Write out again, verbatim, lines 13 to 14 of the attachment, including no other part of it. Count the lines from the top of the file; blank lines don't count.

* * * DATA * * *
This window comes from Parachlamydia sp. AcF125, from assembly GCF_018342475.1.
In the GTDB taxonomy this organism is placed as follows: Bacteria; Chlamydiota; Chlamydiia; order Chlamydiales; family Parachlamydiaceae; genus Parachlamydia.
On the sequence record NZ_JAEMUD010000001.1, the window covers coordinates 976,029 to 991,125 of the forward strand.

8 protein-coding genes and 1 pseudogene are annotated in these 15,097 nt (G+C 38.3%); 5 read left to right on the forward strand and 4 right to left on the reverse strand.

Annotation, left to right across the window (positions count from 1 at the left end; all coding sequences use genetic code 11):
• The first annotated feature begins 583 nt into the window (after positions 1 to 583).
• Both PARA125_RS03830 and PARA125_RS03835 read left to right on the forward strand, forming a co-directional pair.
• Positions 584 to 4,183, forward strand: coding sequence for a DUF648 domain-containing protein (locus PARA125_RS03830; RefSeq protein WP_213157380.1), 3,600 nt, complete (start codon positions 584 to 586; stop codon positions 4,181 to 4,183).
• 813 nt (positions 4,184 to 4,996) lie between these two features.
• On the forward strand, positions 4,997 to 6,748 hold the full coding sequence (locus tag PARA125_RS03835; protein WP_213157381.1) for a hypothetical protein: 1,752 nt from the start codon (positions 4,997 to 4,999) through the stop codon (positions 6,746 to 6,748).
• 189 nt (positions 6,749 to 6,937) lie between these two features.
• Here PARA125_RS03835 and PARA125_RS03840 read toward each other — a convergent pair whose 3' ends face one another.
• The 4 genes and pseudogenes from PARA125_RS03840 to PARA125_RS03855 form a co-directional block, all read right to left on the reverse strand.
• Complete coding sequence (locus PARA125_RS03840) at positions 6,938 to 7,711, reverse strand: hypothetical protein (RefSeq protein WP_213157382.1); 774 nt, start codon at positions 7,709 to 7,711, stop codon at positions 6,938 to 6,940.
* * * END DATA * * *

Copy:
• The 4 genes and pseudogenes from PARA125_RS03840 to PARA125_RS03855 form a co-directional block, all read right to left on the reverse strand.
• Complete coding sequence (locus PARA125_RS03840) at positions 6,938 to 7,711, reverse strand: hypothetical protein (RefSeq protein WP_213157382.1); 774 nt, start codon at positions 7,709 to 7,711, stop codon at positions 6,938 to 6,940.